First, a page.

“There are only two mantras. Yum and yuk. Mine is yum.”
-Bernard Mickey Wrangle, of Tom Robbins’ Still Life With Woodpecker
Love is a Yes dressed for The Occasion. Makes you want to say it: YES. Yes! Yes yes yes yes yes to you in all your wild snare, your moon zooms, your razzle dazzle; yes to you in all your grey shades, your doom gloom, your frown sounds. Yes because No has evaporated entirely, went to whatever lame party Assumption and Indifference trotted off to. Yes because your presence in the moment is required. Because it’s the password for the secret club.
The Lovers are, as the Woodpecker puts it, the ultimate outlaws. They are experts of inquisition, trained in the subtle art of ever-evolving curiosity. They exist outside all societal rules; they defy all cosmic laws of limitation. This pinnacle pair is in serious contextual collaboration. Two separate solar systems, so bright on their own, have chosen to meet in the middle. Holy Venn diagram, the overlap is teeming.
There is no trapping them, because they’re always on the run. Always adapting, emerging, envisioning. Who better to learn about growth from than this electric pair, wound up in the perpetual pendulum dance of change, expand, burst, retreat, regroup, re-ask, reveal, repeat? Who better to pledge your unshakable quest for pleasure to, while you saunter into the saucy teeter of giving back as much as you receive?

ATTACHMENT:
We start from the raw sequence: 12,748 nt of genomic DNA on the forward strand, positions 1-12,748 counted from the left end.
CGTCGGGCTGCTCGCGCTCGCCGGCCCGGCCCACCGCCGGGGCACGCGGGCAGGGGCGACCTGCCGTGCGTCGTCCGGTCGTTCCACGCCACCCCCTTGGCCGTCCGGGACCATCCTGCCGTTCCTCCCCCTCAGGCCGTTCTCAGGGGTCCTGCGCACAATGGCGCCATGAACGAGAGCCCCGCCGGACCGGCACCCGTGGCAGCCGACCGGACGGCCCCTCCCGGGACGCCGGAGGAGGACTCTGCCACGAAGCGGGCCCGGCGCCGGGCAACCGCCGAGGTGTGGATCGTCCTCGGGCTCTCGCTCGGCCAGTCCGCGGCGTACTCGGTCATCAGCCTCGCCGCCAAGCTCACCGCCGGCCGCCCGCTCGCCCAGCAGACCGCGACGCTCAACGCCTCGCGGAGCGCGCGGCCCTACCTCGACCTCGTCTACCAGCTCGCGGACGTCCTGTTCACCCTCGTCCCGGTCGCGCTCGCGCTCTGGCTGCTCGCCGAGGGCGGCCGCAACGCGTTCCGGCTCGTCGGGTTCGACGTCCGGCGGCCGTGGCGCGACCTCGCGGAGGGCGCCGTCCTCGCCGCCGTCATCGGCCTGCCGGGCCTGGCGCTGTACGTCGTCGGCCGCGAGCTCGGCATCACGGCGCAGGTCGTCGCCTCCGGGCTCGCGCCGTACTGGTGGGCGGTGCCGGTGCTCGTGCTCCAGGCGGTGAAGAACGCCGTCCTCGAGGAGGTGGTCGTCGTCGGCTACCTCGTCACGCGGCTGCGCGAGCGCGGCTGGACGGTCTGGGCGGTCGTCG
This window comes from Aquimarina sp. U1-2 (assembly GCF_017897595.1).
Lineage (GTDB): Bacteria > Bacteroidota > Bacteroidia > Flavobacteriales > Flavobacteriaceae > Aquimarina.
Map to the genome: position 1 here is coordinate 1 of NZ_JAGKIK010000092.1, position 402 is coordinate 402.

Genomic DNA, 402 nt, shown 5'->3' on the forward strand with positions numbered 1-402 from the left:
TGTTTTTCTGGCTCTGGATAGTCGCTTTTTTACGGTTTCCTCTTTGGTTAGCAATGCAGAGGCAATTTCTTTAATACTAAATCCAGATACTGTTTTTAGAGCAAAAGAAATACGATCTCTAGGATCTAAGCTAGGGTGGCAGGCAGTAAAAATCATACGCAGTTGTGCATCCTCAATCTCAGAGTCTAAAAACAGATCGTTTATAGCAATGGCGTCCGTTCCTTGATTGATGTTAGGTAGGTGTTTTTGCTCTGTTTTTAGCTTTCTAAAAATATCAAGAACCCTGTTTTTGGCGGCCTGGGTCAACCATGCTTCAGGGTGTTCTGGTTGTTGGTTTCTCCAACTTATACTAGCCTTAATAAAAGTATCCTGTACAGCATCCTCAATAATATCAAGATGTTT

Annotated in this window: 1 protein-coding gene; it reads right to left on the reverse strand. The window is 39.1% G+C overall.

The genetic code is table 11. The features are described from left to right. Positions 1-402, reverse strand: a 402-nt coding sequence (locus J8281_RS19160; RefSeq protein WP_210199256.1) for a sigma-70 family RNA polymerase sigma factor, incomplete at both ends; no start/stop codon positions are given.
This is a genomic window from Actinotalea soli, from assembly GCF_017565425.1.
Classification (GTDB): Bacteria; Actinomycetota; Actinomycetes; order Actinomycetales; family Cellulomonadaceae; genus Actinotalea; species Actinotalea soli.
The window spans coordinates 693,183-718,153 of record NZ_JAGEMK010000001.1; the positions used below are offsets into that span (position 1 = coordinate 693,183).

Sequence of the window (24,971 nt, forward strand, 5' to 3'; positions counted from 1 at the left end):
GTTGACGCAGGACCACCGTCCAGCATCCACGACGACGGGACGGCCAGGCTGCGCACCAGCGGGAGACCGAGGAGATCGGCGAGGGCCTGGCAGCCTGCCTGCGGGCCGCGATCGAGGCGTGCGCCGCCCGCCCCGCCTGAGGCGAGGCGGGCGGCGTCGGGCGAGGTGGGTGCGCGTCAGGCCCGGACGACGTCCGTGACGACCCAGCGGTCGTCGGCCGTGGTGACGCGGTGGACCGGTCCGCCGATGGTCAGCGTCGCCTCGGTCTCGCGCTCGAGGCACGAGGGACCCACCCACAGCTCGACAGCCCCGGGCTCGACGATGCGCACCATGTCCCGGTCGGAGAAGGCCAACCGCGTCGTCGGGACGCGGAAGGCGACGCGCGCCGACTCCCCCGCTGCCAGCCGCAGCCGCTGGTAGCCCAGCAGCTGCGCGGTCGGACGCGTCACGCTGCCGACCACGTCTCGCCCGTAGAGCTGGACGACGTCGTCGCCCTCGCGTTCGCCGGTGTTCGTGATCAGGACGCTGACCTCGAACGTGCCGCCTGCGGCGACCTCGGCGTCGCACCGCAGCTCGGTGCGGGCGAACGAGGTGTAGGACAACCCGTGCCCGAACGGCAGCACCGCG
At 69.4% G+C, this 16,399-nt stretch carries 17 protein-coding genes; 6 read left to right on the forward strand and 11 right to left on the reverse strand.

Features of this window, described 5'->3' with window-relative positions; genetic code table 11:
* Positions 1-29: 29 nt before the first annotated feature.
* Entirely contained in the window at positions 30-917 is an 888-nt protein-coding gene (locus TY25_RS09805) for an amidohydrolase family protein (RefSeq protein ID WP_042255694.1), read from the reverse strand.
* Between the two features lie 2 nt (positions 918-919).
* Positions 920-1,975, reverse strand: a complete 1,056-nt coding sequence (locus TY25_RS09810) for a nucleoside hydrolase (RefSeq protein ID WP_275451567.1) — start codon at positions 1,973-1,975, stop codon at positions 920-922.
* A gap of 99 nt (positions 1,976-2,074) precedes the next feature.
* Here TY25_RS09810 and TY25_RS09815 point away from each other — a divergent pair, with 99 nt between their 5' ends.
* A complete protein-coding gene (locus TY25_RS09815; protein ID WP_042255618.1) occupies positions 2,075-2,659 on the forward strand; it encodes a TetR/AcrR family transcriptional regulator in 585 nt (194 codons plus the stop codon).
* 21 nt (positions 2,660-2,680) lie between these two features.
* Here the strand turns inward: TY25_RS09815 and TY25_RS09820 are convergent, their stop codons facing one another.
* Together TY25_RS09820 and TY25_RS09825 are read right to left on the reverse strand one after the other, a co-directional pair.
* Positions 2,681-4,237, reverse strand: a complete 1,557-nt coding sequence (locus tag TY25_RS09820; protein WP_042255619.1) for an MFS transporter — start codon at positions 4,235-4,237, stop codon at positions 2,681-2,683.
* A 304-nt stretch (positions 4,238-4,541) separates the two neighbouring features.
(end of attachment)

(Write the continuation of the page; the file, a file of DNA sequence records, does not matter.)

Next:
The inventors of audacity, the Lovers encapsulate the sheer bravery, the searing boldness of being willing, open, even intent on sharing an inner life, of being fiercely present and in participation. It takes guts to be a lover--of another person, of a muse, of a purpose—and it takes practice in self-reflection, self-understanding, and self-acceptance to share energy within a dynamic. It requires courage to embark with honesty into real and raw connections—which, inevitably bring us closer to the richness of mystery and divinity and aliveness whirling around us at all times.
So, when love knocks on your door, will you crack it cautiously? or fling it off the hinges? When love comes to play, will you get coy? or suggest a game of truth or dare? When love shifts shapes, gets blue, clams up, when it bursts at its seams, when it cannot contain itself, when it clamors, when it coos, when it whimpers--will you greet it? exactly as it is?
These are the questions the Lovers are asking, and they’re curious—will that be a Yes, or, a Yum?